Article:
or pigeon flies, failure to provide second nest bowl for next pair
of eggs, too many birds in a section, older arthritic birds, poor
nest box design, competition with other birds within the loft,
poor parenting, nest box too hot or too cold or poorly ventilated,
disturbance outside loft etc. Also as mentioned earlier, eggs are
very vulnerable to vibration type injuries early in incubation.
Shaking or jarring can kill the developing embryo either directly
or by rupturing the yolk. This is of particular relevance when
eggs are being transferred for fostering. The effect of thunderstorms
is a total myth. Embryos that are unlucky enough to have genetic
abnormalities usually also die early in incubation. Genetic problems
are more likely to occur with in-breeding.
Deaths From Day 4 To Day14 Of Incubation
This is the longest period through incubation and yet is the time
when least deaths occur. The embryo is simply growing. The growing
chick receives its nutrition from the yolk and deaths here can
reflect nutritional problems in the hen. Hens that are correctly
fed produce nutritious yolks that support healthy embryos. The
effect of stock bird nutrition is very underrated. By simply feeding
a blend of 2-3 grains and grit it is not possible to prepare the
stock hens well for breeding. Fanciers who believe they can do
this often accept an elevated embryo death rate or several weak
chicks in the nest, as normal.
Although embryos can die of infection at any time through incubation,
it is at this time of growth that they are most vulnerable. Certainly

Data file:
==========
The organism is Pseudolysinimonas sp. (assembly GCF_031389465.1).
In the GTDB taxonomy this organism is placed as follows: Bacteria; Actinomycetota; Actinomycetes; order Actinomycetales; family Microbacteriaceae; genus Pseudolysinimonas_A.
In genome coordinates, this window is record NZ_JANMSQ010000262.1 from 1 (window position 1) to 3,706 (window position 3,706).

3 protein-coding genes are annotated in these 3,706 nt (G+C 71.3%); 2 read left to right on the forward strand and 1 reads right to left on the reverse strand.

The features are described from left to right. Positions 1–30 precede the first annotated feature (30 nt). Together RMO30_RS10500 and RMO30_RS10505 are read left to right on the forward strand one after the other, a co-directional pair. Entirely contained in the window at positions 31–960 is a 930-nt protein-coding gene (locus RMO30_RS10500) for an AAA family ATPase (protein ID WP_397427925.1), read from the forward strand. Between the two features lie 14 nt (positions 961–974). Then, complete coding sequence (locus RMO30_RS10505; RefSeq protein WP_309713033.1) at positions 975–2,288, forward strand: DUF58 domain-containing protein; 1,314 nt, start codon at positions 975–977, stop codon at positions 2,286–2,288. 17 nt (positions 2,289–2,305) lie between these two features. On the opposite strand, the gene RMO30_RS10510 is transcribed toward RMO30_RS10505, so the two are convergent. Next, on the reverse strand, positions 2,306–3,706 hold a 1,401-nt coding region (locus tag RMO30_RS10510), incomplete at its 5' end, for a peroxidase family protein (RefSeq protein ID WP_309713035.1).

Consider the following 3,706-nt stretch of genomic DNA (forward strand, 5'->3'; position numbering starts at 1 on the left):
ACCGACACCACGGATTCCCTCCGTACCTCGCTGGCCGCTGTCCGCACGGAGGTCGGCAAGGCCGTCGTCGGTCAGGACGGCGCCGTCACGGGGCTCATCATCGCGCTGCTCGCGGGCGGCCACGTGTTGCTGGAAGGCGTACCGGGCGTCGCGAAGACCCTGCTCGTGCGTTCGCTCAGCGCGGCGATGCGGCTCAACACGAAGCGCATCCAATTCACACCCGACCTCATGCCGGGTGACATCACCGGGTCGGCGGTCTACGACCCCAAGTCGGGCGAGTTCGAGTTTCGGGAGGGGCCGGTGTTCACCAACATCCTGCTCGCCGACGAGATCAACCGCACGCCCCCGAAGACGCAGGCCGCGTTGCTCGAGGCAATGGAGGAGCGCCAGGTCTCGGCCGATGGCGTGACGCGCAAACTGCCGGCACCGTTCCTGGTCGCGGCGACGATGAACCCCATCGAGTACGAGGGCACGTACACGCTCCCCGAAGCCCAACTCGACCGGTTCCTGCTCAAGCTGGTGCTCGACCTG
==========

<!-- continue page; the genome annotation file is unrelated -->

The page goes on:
there are some infections that can be carried by the hen such as
Chlamydia and Salmonella, that can infect the ovary. These can
be incorporated into the egg at the time of its formation, and
subsequently infect and kill the embryo as it grows. Infection
can also pass through the oviduct wall into the egg. These types
of infections, that enter the egg prior to laying, are in the minority
however. Most infections that embryos develop are caught after
hatching in the nest. Nests that are dirty, poorly ventilated or
excessively humid lead to egg- shell contamination and movement
of infectious agents into the egg. Egg quality is also important
here. Cracked, thin, mis-shapen, rough eggs allow easier entry
of infection and are more subject to trauma. Poor eggs can be due
to oviduct disease, but are more often associated with a nutritional
deficiency in particular calcium deficiency. Some fanciers will
have noticed eggs with translucent clear lines running around the
outside of the egg, showing the eggs rotations, as it was passing
down the oviduct. These thin areas can be an early sign of calcium
Embryonic Deaths At The End Of Incubation
Through incubation a membrane called the chorioallantois develops
around the chick. The chorioallantois acts a bit like a human placenta,